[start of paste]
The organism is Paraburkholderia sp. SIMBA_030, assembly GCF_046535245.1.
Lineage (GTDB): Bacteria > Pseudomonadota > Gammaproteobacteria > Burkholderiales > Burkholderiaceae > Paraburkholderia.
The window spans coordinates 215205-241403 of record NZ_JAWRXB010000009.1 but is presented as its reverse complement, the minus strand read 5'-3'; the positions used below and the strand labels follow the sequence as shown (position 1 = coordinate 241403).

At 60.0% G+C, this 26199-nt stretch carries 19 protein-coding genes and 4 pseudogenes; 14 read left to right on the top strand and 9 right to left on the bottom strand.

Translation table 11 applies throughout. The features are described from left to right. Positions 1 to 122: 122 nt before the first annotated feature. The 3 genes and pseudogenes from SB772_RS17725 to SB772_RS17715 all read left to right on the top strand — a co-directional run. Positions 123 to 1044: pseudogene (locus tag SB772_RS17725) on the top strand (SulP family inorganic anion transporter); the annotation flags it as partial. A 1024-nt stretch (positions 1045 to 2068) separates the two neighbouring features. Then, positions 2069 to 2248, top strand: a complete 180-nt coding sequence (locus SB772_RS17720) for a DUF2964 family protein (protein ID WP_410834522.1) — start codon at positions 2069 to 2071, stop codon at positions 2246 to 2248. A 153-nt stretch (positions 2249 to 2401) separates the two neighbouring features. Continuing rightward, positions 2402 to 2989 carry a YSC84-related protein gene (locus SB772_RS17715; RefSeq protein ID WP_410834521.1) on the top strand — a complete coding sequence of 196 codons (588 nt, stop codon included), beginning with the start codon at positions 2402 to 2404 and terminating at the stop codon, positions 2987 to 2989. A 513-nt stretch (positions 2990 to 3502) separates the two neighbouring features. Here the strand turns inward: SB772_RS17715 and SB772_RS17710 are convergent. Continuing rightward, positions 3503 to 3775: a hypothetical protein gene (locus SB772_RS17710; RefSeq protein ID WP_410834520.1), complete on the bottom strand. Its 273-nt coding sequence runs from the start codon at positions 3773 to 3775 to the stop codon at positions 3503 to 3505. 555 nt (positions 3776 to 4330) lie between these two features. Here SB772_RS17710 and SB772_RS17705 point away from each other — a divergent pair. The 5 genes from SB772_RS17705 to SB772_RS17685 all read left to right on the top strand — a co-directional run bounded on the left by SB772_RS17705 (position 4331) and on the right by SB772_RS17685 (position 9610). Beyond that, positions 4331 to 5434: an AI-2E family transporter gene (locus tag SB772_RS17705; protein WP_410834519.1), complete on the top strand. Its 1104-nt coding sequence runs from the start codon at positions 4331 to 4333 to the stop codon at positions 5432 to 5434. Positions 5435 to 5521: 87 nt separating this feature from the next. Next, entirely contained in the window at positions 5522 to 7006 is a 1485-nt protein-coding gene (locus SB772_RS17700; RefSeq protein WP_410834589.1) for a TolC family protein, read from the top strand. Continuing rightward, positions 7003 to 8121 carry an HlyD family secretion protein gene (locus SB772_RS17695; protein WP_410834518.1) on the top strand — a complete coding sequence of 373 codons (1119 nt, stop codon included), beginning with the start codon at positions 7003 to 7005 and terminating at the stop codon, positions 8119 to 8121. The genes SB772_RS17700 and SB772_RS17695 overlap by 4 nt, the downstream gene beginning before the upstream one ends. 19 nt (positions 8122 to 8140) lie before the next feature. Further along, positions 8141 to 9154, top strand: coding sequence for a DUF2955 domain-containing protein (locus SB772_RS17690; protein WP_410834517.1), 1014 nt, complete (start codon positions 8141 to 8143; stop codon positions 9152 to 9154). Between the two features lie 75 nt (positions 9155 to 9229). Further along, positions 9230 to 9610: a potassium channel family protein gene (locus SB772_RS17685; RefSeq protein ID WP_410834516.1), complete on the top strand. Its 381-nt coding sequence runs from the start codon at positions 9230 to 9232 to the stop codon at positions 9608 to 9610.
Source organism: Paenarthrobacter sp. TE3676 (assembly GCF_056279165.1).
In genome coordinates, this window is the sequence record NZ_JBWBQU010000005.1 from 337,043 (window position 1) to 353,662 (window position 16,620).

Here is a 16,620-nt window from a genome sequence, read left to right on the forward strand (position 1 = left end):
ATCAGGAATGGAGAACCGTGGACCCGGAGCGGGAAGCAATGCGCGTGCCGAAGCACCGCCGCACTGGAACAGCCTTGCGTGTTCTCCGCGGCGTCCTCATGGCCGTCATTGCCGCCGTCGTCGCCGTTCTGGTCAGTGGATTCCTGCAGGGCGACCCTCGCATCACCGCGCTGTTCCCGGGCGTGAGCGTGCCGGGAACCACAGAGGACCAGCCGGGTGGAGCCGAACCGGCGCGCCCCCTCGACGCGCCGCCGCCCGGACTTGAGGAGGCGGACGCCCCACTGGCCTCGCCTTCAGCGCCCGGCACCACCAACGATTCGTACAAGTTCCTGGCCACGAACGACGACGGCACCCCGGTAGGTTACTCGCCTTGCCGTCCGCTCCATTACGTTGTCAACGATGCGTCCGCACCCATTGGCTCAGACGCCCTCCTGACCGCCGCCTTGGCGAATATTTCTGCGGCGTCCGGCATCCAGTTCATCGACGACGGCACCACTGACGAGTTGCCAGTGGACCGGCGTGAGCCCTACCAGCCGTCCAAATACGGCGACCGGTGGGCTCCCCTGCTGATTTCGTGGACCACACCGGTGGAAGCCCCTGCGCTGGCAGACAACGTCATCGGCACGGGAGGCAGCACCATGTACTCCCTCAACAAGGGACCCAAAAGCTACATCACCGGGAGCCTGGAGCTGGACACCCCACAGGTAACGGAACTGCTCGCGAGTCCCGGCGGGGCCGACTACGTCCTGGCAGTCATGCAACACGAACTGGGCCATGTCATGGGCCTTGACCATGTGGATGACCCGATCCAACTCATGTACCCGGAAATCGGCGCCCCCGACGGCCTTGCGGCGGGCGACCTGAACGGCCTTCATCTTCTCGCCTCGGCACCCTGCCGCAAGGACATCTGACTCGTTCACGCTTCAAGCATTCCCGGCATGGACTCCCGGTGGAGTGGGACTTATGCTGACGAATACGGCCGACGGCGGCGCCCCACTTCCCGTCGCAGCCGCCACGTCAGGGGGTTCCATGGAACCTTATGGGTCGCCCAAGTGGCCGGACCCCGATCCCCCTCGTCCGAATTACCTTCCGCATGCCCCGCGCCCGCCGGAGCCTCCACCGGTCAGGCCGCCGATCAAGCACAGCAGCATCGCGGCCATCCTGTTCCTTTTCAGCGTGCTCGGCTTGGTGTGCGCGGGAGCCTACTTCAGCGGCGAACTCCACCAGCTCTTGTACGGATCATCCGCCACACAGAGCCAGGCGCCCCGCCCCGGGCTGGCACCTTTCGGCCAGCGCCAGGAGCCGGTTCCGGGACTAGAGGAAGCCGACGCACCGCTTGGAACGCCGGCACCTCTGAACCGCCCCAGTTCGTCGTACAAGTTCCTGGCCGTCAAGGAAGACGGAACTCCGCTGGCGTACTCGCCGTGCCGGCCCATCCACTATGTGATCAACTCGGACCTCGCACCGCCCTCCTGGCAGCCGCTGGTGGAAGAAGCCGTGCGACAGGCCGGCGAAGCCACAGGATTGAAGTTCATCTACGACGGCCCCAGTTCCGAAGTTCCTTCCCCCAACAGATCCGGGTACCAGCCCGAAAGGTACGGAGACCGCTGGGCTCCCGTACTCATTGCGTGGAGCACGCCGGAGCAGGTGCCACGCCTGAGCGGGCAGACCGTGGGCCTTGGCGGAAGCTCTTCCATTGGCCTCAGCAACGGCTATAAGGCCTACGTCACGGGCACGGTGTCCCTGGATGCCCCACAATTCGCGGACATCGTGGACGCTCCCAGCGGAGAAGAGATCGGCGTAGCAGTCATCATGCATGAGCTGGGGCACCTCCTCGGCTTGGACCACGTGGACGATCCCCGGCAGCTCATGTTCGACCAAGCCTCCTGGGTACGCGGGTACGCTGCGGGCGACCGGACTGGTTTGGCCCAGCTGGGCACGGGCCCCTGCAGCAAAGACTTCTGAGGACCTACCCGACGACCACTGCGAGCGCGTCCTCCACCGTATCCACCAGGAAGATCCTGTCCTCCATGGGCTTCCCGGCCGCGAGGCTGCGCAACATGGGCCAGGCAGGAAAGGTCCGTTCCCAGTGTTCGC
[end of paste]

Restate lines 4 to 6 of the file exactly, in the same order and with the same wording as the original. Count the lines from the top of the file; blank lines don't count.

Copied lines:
At 60.0% G+C, this 26199-nt stretch carries 19 protein-coding genes and 4 pseudogenes; 14 read left to right on the top strand and 9 right to left on the bottom strand.

Translation table 11 applies throughout. The features are described from left to right. Positions 1 to 122: 122 nt before the first annotated feature. The 3 genes and pseudogenes from SB772_RS17725 to SB772_RS17715 all read left to right on the top strand — a co-directional run. Positions 123 to 1044: pseudogene (locus tag SB772_RS17725) on the top strand (SulP family inorganic anion transporter); the annotation flags it as partial. A 1024-nt stretch (positions 1045 to 2068) separates the two neighbouring features. Then, positions 2069 to 2248, top strand: a complete 180-nt coding sequence (locus SB772_RS17720) for a DUF2964 family protein (protein ID WP_410834522.1) — start codon at positions 2069 to 2071, stop codon at positions 2246 to 2248. A 153-nt stretch (positions 2249 to 2401) separates the two neighbouring features. Continuing rightward, positions 2402 to 2989 carry a YSC84-related protein gene (locus SB772_RS17715; RefSeq protein ID WP_410834521.1) on the top strand — a complete coding sequence of 196 codons (588 nt, stop codon included), beginning with the start codon at positions 2402 to 2404 and terminating at the stop codon, positions 2987 to 2989. A 513-nt stretch (positions 2990 to 3502) separates the two neighbouring features. Here the strand turns inward: SB772_RS17715 and SB772_RS17710 are convergent. Continuing rightward, positions 3503 to 3775: a hypothetical protein gene (locus SB772_RS17710; RefSeq protein ID WP_410834520.1), complete on the bottom strand. Its 273-nt coding sequence runs from the start codon at positions 3773 to 3775 to the stop codon at positions 3503 to 3505. 555 nt (positions 3776 to 4330) lie between these two features. Here SB772_RS17710 and SB772_RS17705 point away from each other — a divergent pair. The 5 genes from SB772_RS17705 to SB772_RS17685 all read left to right on the top strand — a co-directional run bounded on the left by SB772_RS17705 (position 4331) and on the right by SB772_RS17685 (position 9610). Beyond that, positions 4331 to 5434: an AI-2E family transporter gene (locus tag SB772_RS17705; protein WP_410834519.1), complete on the top strand. Its 1104-nt coding sequence runs from the start codon at positions 4331 to 4333 to the stop codon at positions 5432 to 5434. Positions 5435 to 5521: 87 nt separating this feature from the next. Next, entirely contained in the window at positions 5522 to 7006 is a 1485-nt protein-coding gene (locus SB772_RS17700; RefSeq protein WP_410834589.1) for a TolC family protein, read from the top strand. Continuing rightward, positions 7003 to 8121 carry an HlyD family secretion protein gene (locus SB772_RS17695; protein WP_410834518.1) on the top strand — a complete coding sequence of 373 codons (1119 nt, stop codon included), beginning with the start codon at positions 7003 to 7005 and terminating at the stop codon, positions 8119 to 8121. The genes SB772_RS17700 and SB772_RS17695 overlap by 4 nt, the downstream gene beginning before the upstream one ends. 19 nt (positions 8122 to 8140) lie before the next feature. Further along, positions 8141 to 9154, top strand: coding sequence for a DUF2955 domain-containing protein (locus SB772_RS17690; protein WP_410834517.1), 1014 nt, complete (start codon positions 8141 to 8143; stop codon positions 9152 to 9154). Between the two features lie 75 nt (positions 9155 to 9229). Further along, positions 9230 to 9610: a potassium channel family protein gene (locus SB772_RS17685; RefSeq protein ID WP_410834516.1), complete on the top strand. Its 381-nt coding sequence runs from the start codon at positions 9230 to 9232 to the stop codon at positions 9608 to 9610.
Source organism: Paenarthrobacter sp. TE3676 (assembly GCF_056279165.1).